Tired of your calendar causing more confusion than clarity?
Use these pro tips to handle your crowded calendar and get back in charge of your time.
Build Trust with Your Calendar
If you don't use your calendar well, and check it regularly, you can't trust it.
And if you don't trust your calendar - and really, yourself to use it well - then you won't be helped by having a calendar.
Mentally you won't be able to get the relief you should from dumping all time-bound information into your calendar. You will suspect your calendar, and depend on your brain to remember and remind you. The problem is that your brain isn't very reliable.
A calendar, used well and regularly, is reliable. But you have to use it well in order to trust it, and you have to trust it in order to benefit from it.
Check Your Calendar Often
At a minimum, you should check your calendar every morning to see what's on the schedule for the day. What events await you? What does your timeline for the day look like?
You should also check your calendar every night. What's ahead on the next day? Go ahead and prepare, get out clothes, and otherwise make the next day easier on yourself.
Enter All Recurring Events
A digital calendar will give you the ability to add events at designated recurring times. Anything that happens on a recurring basis - such as meetings, a class, or a time-bound task (weekly grocery shopping, for instance) should go on your calendar. You shouldn't have to remember to keep putting it back on there.
If you use a paper calendar, work ahead and enter recurring events into the future.
Schedule in Prep Time
A mistake many people make is to pop any and all deadlines onto the calendar. That's great, but it's only the first step.
You have work to do before the deadline. When should that work be done?
There's a meeting on Tuesday; but you need to prepare for it before Tuesday, right? Block out time on your Monday afternoon: "Meeting prep, 2pm to 3pm."
The same principle applies to any deadline you enter into your calendar. Putting a deadline does nothing unless you also schedule in time to do the prep work needed so that you can be ready for that deadline.
Build Buffer Time into Your Schedule
Transitions are inevitable. Even the most efficient systems require time for transitions.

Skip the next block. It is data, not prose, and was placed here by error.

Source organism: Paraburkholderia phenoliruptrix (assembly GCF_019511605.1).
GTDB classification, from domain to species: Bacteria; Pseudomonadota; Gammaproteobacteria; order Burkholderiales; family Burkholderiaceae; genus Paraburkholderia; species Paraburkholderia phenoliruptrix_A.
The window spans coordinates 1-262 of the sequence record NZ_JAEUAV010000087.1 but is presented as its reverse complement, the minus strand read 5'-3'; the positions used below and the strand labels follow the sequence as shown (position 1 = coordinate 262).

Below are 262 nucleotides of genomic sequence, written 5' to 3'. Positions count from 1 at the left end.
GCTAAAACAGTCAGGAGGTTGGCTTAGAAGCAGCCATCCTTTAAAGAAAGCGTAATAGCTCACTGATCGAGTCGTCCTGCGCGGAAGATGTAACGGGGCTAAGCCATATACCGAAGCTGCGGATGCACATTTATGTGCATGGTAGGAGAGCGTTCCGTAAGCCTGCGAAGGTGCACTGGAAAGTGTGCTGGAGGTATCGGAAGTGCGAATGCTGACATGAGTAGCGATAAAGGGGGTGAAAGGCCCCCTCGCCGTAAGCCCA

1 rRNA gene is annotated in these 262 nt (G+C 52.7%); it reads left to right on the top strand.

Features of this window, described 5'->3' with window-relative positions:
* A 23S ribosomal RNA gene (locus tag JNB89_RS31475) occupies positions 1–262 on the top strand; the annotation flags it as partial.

Humans, capable as we might be, are not the most efficient systems, and when you have other humans around, transitions get even longer.
You need physical transition times, and you also need mental time to decompress and refocus. Requiring yourself to jump immediately from one task or area to another can leave you stressed and confused.
Building in buffer time relieves the feeling of urgency which can be debilitating. Knowing that you have a little wiggle room in your schedule can help you to relax and be more productive; the feeling that you're scheduled so tightly you can't waste even a minute will make you feel nervous and make more mistakes.
Use Your Schedule for Your Priorities
The most regular item on your calendar shouldn't be meetings, events, or appointments, but the time you choose to block out for your highest priorities.
What are your main focus areas, your highest priority tasks?
Block out a period of time to work on each focus area or priority task regularly.
Daily may be too often, but weekly may not be often enough. It depends on the nature of your work and life. Try out several intervals and see what works.
You must make the decision to use your time for what matters most to you. No one else will make or enforce that decision for you. And they shouldn't have to.
Treat your blocked-out time just as seriously as you would any important meeting or event. If someone wants to schedule something during that time, decline politely. You already have plans then.
Your time is your own. By using your calendar the way productive people do, you begin to actively own your time and manage your life according to your values and priorities.